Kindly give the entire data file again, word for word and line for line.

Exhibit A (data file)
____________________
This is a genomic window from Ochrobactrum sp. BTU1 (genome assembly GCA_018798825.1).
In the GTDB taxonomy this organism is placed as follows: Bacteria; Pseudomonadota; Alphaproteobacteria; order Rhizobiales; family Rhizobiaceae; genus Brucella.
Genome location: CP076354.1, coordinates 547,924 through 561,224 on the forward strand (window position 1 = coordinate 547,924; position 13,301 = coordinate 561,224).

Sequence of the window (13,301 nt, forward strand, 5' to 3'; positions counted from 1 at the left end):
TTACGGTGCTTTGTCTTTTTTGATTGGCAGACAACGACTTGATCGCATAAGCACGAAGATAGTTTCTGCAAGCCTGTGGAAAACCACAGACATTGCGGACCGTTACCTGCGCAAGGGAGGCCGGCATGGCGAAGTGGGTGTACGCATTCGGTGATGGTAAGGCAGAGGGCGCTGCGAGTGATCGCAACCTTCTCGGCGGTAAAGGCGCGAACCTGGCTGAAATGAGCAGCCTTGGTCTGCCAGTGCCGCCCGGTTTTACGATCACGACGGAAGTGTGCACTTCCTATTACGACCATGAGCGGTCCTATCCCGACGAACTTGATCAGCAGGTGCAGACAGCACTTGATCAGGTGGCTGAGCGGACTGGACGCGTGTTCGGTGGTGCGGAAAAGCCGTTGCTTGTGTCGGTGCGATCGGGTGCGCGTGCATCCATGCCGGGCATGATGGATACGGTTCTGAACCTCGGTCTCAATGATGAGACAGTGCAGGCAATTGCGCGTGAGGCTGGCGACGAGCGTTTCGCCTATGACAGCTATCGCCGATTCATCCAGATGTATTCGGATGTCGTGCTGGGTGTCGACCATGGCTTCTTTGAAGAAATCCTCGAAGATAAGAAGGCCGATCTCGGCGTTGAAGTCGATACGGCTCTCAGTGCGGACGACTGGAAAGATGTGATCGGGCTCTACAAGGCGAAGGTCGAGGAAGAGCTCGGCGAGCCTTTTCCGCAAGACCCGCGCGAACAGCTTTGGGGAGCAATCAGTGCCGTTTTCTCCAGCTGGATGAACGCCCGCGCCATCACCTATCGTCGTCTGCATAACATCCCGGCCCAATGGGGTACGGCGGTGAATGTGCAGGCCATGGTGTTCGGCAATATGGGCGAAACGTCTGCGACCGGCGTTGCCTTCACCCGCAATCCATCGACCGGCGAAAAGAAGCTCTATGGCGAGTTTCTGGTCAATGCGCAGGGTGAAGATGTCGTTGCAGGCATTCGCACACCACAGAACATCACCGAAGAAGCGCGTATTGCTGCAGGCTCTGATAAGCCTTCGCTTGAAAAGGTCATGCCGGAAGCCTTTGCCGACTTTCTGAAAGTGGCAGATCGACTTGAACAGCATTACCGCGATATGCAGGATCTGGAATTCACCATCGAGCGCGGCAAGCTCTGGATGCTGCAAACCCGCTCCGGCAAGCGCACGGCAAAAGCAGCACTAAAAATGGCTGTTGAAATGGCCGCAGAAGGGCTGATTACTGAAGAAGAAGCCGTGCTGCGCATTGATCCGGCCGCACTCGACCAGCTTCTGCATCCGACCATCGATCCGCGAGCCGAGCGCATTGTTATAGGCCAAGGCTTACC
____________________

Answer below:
This is a genomic window from Ochrobactrum sp. BTU1 (genome assembly GCA_018798825.1).
In the GTDB taxonomy this organism is placed as follows: Bacteria; Pseudomonadota; Alphaproteobacteria; order Rhizobiales; family Rhizobiaceae; genus Brucella.
Genome location: CP076354.1, coordinates 547,924 through 561,224 on the forward strand (window position 1 = coordinate 547,924; position 13,301 = coordinate 561,224).

Sequence of the window (13,301 nt, forward strand, 5' to 3'; positions counted from 1 at the left end):
TTACGGTGCTTTGTCTTTTTTGATTGGCAGACAACGACTTGATCGCATAAGCACGAAGATAGTTTCTGCAAGCCTGTGGAAAACCACAGACATTGCGGACCGTTACCTGCGCAAGGGAGGCCGGCATGGCGAAGTGGGTGTACGCATTCGGTGATGGTAAGGCAGAGGGCGCTGCGAGTGATCGCAACCTTCTCGGCGGTAAAGGCGCGAACCTGGCTGAAATGAGCAGCCTTGGTCTGCCAGTGCCGCCCGGTTTTACGATCACGACGGAAGTGTGCACTTCCTATTACGACCATGAGCGGTCCTATCCCGACGAACTTGATCAGCAGGTGCAGACAGCACTTGATCAGGTGGCTGAGCGGACTGGACGCGTGTTCGGTGGTGCGGAAAAGCCGTTGCTTGTGTCGGTGCGATCGGGTGCGCGTGCATCCATGCCGGGCATGATGGATACGGTTCTGAACCTCGGTCTCAATGATGAGACAGTGCAGGCAATTGCGCGTGAGGCTGGCGACGAGCGTTTCGCCTATGACAGCTATCGCCGATTCATCCAGATGTATTCGGATGTCGTGCTGGGTGTCGACCATGGCTTCTTTGAAGAAATCCTCGAAGATAAGAAGGCCGATCTCGGCGTTGAAGTCGATACGGCTCTCAGTGCGGACGACTGGAAAGATGTGATCGGGCTCTACAAGGCGAAGGTCGAGGAAGAGCTCGGCGAGCCTTTTCCGCAAGACCCGCGCGAACAGCTTTGGGGAGCAATCAGTGCCGTTTTCTCCAGCTGGATGAACGCCCGCGCCATCACCTATCGTCGTCTGCATAACATCCCGGCCCAATGGGGTACGGCGGTGAATGTGCAGGCCATGGTGTTCGGCAATATGGGCGAAACGTCTGCGACCGGCGTTGCCTTCACCCGCAATCCATCGACCGGCGAAAAGAAGCTCTATGGCGAGTTTCTGGTCAATGCGCAGGGTGAAGATGTCGTTGCAGGCATTCGCACACCACAGAACATCACCGAAGAAGCGCGTATTGCTGCAGGCTCTGATAAGCCTTCGCTTGAAAAGGTCATGCCGGAAGCCTTTGCCGACTTTCTGAAAGTGGCAGATCGACTTGAACAGCATTACCGCGATATGCAGGATCTGGAATTCACCATCGAGCGCGGCAAGCTCTGGATGCTGCAAACCCGCTCCGGCAAGCGCACGGCAAAAGCAGCACTAAAAATGGCTGTTGAAATGGCCGCAGAAGGGCTGATTACTGAAGAAGAAGCCGTGCTGCGCATTGATCCGGCCGCACTCGACCAGCTTCTGCATCCGACCATCGATCCGCGAGCCGAGCGCATTGTTATAGGCCAAGGCTTACC